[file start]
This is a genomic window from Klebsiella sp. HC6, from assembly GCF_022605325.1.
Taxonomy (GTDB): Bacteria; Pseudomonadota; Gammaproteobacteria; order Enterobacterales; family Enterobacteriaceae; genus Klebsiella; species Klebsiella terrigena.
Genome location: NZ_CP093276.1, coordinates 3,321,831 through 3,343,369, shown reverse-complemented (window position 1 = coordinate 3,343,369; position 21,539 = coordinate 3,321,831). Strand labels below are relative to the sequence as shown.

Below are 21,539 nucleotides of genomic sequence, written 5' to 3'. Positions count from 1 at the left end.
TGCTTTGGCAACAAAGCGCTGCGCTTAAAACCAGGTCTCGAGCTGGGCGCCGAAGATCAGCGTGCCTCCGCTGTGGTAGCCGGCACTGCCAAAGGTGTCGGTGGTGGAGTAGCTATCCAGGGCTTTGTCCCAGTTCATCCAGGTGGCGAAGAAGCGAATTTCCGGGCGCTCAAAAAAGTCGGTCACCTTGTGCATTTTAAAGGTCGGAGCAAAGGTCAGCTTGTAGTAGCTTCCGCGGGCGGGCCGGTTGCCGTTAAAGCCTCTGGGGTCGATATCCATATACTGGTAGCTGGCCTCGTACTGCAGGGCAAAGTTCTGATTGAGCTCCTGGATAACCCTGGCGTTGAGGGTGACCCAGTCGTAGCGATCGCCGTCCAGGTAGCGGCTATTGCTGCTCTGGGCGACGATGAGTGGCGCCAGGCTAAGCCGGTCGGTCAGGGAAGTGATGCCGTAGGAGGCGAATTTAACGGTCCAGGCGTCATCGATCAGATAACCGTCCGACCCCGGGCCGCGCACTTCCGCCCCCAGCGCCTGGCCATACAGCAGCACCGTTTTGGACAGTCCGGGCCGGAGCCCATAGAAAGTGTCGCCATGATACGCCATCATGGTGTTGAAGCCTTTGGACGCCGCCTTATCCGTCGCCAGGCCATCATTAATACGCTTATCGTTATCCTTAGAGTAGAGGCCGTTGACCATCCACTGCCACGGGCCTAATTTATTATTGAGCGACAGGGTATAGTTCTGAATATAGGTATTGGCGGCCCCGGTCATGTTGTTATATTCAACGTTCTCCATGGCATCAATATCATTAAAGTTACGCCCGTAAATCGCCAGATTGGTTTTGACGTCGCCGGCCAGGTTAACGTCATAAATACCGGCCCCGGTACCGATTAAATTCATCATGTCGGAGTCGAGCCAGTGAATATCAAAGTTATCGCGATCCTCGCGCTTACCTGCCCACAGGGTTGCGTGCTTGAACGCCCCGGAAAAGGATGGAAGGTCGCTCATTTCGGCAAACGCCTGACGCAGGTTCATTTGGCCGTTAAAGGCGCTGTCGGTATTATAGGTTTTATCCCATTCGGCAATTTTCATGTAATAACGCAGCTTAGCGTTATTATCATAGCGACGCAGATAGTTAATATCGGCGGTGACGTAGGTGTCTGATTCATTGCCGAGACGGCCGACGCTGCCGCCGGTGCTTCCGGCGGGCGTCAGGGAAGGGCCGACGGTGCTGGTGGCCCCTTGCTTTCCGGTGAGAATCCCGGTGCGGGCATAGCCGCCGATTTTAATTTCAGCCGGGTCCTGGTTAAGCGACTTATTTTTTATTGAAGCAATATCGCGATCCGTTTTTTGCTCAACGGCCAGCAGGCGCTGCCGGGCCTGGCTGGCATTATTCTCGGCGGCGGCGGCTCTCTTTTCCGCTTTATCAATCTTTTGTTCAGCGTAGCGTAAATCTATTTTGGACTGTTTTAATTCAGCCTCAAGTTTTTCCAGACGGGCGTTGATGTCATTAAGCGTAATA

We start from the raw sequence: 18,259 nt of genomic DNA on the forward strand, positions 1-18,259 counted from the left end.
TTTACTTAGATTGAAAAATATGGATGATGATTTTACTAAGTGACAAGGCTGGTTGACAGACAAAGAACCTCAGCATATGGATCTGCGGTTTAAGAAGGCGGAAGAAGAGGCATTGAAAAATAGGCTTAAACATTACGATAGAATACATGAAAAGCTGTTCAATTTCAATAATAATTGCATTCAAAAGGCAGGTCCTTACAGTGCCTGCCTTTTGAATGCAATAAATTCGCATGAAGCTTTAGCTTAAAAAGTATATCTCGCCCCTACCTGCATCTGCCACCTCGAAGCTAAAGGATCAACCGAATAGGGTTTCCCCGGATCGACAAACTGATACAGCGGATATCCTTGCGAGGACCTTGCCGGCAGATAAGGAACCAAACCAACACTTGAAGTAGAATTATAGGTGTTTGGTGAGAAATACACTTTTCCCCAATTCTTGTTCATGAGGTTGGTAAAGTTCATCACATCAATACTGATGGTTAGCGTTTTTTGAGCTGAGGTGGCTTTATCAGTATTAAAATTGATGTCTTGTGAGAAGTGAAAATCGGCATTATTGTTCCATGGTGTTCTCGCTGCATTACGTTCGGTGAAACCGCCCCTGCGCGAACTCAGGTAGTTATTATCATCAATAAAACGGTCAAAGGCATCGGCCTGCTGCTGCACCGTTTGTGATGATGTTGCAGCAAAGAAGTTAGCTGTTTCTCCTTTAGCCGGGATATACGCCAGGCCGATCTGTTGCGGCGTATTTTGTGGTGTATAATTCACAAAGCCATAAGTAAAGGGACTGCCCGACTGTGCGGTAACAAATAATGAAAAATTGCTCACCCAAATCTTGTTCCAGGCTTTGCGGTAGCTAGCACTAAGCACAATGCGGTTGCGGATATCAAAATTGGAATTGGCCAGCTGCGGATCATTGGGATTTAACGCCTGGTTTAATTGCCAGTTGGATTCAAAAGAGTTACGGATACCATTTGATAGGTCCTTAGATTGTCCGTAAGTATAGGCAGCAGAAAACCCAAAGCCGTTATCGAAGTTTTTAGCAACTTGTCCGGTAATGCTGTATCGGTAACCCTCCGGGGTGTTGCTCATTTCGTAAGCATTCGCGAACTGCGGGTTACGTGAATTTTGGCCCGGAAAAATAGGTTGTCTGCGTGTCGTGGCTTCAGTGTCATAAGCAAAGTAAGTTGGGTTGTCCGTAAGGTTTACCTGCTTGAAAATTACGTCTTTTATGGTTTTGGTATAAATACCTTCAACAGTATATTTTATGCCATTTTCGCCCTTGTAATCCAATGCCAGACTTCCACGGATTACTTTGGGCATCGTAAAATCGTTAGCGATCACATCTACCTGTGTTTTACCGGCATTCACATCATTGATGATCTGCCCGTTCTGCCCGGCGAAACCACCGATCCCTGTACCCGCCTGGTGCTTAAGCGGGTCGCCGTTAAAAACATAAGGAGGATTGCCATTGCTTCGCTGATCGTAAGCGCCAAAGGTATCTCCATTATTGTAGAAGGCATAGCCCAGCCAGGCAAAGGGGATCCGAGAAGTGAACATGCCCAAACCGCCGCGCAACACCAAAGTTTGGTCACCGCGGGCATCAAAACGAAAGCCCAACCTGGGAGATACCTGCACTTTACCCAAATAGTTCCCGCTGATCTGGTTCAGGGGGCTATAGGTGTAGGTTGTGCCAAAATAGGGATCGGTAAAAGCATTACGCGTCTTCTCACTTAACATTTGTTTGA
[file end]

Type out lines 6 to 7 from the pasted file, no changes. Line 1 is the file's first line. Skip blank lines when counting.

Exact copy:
We start from the raw sequence: 18,259 nt of genomic DNA on the forward strand, positions 1-18,259 counted from the left end.
TTTACTTAGATTGAAAAATATGGATGATGATTTTACTAAGTGACAAGGCTGGTTGACAGACAAAGAACCTCAGCATATGGATCTGCGGTTTAAGAAGGCGGAAGAAGAGGCATTGAAAAATAGGCTTAAACATTACGATAGAATACATGAAAAGCTGTTCAATTTCAATAATAATTGCATTCAAAAGGCAGGTCCTTACAGTGCCTGCCTTTTGAATGCAATAAATTCGCATGAAGCTTTAGCTTAAAAAGTATATCTCGCCCCTACCTGCATCTGCCACCTCGAAGCTAAAGGATCAACCGAATAGGGTTTCCCCGGATCGACAAACTGATACAGCGGATATCCTTGCGAGGACCTTGCCGGCAGATAAGGAACCAAACCAACACTTGAAGTAGAATTATAGGTGTTTGGTGAGAAATACACTTTTCCCCAATTCTTGTTCATGAGGTTGGTAAAGTTCATCACATCAATACTGATGGTTAGCGTTTTTTGAGCTGAGGTGGCTTTATCAGTATTAAAATTGATGTCTTGTGAGAAGTGAAAATCGGCATTATTGTTCCATGGTGTTCTCGCTGCATTACGTTCGGTGAAACCGCCCCTGCGCGAACTCAGGTAGTTATTATCATCAATAAAACGGTCAAAGGCATCGGCCTGCTGCTGCACCGTTTGTGATGATGTTGCAGCAAAGAAGTTAGCTGTTTCTCCTTTAGCCGGGATATACGCCAGGCCGATCTGTTGCGGCGTATTTTGTGGTGTATAATTCACAAAGCCATAAGTAAAGGGACTGCCCGACTGTGCGGTAACAAATAATGAAAAATTGCTCACCCAAATCTTGTTCCAGGCTTTGCGGTAGCTAGCACTAAGCACAATGCGGTTGCGGATATCAAAATTGGAATTGGCCAGCTGCGGATCATTGGGATTTAACGCCTGGTTTAATTGCCAGTTGGATTCAAAAGAGTTACGGATACCATTTGATAGGTCCTTAGATTGTCCGTAAGTATAGGCAGCAGAAAACCCAAAGCCGTTATCGAAGTTTTTAGCAACTTGTCCGGTAATGCTGTATCGGTAACCCTCCGGGGTGTTGCTCATTTCGTAAGCATTCGCGAACTGCGGGTTACGTGAATTTTGGCCCGGAAAAATAGGTTGTCTGCGTGTCGTGGCTTCAGTGTCATAAGCAAAGTAAGTTGGGTTGTCCGTAAGGTTTACCTGCTTGAAAATTACGTCTTTTATGGTTTTGGTATAAATACCTTCAACAGTATATTTTATGCCATTTTCGCCCTTGTAATCCAATGCCAGACTTCCACGGATTACTTTGGGCATCGTAAAATCGTTAGCGATCACATCTACCTGTGTTTTACCGGCATTCACATCATTGATGATCTGCCCGTTCTGCCCGGCGAAACCACCGATCCCTGTACCCGCCTGGTGCTTAAGCGGGTCGCCGTTAAAAACATAAGGAGGATTGCCATTGCTTCGCTGATCGTAAGCGCCAAAGGTATCTCCATTATTGTAGAAGGCATAGCCCAGCCAGGCAAAGGGGATCCGAGAAGTGAACATGCCCAAACCGCCGCGCAACACCAAAGTTTGGTCACCGCGGGCATCAAAACGAAAGCCCAACCTGGGAGATACCTGCACTTTACCCAAATAGTTCCCGCTGATCTGGTTCAGGGGGCTATAGGTGTAGGTTGTGCCAAAATAGGGATCGGTAAAAGCATTACGCGTCTTCTCACTTAACATTTGTTTGA